Rabbi's Message

Temple Sisterhood Shalom everyone,

Happy December / Kislev!

Now that we’re in our post-Thanksgiving slumber, as the sun rises later and later and the sun sets earlier and earlier, let’s continue to be the bright, individual beacons of light for our community during this cold, dark Fall. Chanukkah is quickly approaching, and the following events will happen over ZOOM:



  • Friday night, Dec. 4th, Kabbalat Shabbat services.
  • Thursday night, Dec. 10th, first night of Chanukkah candle lighting.
  • Saturday morning, Dec. 12th Shabbat services.
  • Saturday night, Dec. 12th, Havdalah and the 3rd night of Chanukkah candle lighting.
  • Thursday night, Dec. 17th, the last night of Chanukkah candle lighting.
A little early Chanukkah joy to prepare us for some latke love:
https://www.youtube.com/watch?v=fg51la8Yayc

Please share this information with other members of our community, and as always, feel free to contact the shul office or email me with questions, simchas, or any needs.

Chag Chanukkah Samaech,
Student Rabbi David Joslin
603-508-1958
benyisraeldavid@gmail.com



A Bit of Israel – The Zin Valley

     On my last visit to Israel in 2017, I had the opportunity of hiking 3 mile through the Zin Valley (sometimes called the Tsin Valley). The scenery in the valley was breathtaking and we saw several Ibex during the hike. In addition to the Ibex, we came across the Tsin River, a waterfall, stagnant pools of water and a variety of plants and trees that live in the arid valley. We concluded our hike with a near vertical climb to the rim of the canyon. According to 2017 Tourist Israel, the hike and the concluding climb “is really reserved for advanced hikers because it requires climbing metal rungs.” Metal steps and handrails had been carefully drilled into the bedrock walls at strategic points allowing us to properly place our hands and feet on the steep climb up and out of the canyon. Indeed, the climb was over narrow rock stairways, a trail with numerous switchbacks and a few sections of steel ladder or “metal rungs”. The hike took some two-plus hours and – for me – was a bit exhausting, but it was most definitely more than worthwhile.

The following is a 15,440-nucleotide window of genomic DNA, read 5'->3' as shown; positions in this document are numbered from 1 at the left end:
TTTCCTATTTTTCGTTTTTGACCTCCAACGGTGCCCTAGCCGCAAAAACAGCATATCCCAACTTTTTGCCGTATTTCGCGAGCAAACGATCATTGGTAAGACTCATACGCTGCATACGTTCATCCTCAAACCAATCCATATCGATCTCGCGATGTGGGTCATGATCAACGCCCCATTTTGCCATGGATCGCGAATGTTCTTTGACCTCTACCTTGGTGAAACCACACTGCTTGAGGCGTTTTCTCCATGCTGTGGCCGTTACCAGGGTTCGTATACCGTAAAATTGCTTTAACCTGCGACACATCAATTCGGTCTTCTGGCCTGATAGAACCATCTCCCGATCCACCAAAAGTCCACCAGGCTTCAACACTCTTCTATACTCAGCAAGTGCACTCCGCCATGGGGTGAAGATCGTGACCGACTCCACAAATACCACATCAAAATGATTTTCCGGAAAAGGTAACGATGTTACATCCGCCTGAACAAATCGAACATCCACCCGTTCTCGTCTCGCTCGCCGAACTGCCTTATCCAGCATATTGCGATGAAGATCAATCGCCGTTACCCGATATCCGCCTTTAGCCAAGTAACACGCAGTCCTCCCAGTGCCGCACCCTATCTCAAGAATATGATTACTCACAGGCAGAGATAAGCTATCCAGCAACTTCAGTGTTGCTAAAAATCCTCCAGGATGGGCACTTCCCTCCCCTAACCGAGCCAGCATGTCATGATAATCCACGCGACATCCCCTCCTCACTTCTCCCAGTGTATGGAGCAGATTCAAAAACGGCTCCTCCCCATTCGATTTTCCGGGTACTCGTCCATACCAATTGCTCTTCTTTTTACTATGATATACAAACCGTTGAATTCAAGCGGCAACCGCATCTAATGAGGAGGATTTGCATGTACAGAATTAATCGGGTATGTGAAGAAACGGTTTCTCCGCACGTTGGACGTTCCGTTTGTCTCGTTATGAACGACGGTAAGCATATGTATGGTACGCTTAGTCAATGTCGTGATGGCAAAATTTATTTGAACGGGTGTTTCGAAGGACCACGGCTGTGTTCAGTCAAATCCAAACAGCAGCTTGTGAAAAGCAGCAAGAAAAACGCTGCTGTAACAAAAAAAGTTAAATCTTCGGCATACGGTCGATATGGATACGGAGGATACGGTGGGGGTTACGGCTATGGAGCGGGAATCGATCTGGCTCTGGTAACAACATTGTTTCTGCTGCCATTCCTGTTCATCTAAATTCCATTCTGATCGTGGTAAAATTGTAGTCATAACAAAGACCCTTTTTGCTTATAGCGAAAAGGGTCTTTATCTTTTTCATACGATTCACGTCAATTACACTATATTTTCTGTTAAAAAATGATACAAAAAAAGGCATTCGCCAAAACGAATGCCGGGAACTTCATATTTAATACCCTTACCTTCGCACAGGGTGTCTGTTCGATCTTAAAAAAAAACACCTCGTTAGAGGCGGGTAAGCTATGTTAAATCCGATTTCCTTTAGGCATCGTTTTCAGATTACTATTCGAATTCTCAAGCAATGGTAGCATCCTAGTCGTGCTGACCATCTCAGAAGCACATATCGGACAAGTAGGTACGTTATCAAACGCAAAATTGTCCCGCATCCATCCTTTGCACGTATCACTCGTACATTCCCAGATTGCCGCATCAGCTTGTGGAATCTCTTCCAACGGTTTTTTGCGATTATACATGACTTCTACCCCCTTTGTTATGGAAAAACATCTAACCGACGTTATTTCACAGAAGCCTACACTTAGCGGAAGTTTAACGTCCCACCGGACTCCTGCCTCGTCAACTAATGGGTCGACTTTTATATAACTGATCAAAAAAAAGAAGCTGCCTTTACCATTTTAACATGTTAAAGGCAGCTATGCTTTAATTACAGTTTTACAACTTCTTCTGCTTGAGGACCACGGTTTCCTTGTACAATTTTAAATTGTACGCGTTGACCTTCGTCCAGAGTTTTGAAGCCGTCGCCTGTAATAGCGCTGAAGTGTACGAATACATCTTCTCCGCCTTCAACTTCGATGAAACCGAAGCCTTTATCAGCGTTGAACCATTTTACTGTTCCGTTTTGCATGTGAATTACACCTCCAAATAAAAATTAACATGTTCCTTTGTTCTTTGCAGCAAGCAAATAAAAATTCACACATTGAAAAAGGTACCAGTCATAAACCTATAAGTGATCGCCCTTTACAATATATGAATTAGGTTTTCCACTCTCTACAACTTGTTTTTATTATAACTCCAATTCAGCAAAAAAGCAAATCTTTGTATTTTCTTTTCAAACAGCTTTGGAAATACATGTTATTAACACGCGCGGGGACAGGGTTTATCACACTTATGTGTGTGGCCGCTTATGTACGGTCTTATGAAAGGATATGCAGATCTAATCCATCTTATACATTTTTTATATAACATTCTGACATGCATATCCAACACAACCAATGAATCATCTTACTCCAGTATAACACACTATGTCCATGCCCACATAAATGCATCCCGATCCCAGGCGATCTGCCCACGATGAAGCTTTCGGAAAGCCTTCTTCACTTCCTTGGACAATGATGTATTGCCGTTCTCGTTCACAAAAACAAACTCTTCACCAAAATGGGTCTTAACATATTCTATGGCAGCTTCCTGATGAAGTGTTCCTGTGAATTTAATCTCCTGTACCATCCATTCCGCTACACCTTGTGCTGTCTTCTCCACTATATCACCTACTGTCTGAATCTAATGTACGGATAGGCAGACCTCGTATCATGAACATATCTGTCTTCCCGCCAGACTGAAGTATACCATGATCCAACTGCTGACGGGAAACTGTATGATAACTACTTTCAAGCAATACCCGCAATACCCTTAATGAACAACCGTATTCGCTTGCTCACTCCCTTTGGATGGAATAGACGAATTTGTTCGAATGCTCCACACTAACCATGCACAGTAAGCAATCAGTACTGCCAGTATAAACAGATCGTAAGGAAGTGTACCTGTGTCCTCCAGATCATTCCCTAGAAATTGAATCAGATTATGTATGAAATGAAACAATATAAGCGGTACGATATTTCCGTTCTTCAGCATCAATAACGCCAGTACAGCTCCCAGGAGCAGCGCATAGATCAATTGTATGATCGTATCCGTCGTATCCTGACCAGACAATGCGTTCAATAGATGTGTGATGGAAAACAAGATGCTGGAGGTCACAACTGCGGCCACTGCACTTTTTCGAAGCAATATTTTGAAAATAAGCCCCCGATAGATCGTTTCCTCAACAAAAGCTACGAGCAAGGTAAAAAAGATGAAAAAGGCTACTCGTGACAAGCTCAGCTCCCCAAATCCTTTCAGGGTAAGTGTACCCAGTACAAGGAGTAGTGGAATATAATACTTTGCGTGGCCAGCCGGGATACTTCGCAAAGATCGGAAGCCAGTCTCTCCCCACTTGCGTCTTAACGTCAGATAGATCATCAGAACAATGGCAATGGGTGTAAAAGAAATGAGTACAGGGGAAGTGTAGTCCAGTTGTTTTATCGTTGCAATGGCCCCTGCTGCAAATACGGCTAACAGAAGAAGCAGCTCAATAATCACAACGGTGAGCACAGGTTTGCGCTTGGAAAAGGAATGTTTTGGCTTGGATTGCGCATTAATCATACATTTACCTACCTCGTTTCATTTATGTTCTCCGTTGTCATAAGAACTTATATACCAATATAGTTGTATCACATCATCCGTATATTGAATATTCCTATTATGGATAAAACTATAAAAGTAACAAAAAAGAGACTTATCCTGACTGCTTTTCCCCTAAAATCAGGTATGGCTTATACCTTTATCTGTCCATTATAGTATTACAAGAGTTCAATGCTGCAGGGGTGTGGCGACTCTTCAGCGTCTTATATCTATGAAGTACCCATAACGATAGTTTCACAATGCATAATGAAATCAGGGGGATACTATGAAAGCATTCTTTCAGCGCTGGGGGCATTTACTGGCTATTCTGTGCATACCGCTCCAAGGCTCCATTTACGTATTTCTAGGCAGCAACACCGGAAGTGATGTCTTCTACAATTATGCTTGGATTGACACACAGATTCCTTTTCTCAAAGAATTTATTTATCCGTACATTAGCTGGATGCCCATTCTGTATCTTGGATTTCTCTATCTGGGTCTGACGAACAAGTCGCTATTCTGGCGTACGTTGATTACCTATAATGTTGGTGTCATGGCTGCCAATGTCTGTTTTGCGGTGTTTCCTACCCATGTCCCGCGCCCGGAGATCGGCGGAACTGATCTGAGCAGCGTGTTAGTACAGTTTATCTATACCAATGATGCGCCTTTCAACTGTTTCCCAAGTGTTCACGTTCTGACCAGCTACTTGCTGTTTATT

The Ein Avdat National Park in the Zin Valley is undoubtedly one of Israel’s most striking and beautiful sites. It is set in the center of Israel’s Negev Desert. The spectacular canyon is the result of the power of the waters at Ein Avdat (the Avdat spring). It forms part of the longest wadi in the Negev, the Zin Valley, which stretches over more than 10 miles. The Avdat spring, an oasis amid the barren and rocky Negev Desert which covers all of Southern Israel, has carved a deep, narrow canyon through the rock. A waterfall has formed, and the pools below it provide a source of life to animals – ibex come to drink, and the plants and trees which are able to flourish despite the challenging conditions.

     The most spectacular view of Ein Avdat and the Zin Valley can be seen from beside David Ben Gurion’s Grave at Sde Boker. There are two entrances into the Ein Avdat National Park: one here, and one about 3 miles further south. My Zin Valley hike in 2017 started a Sde Boker and ended 3 miles south.

     At the end of the 3-mile hike you arrive at Upper Ein Avdat. There, you start climbing the cliff face. This takes you directly above the pool to a little woodland, then past caves that were once inhabited by monks and finally over the top. The climb itself takes a good half hour. By the way, if you get halfway up the cliff-face and decide you need to go back down because of the difficulty of the climb – FORGET IT! You are only allowed to go up – it’s ONE WAY only!

The Zin Valley


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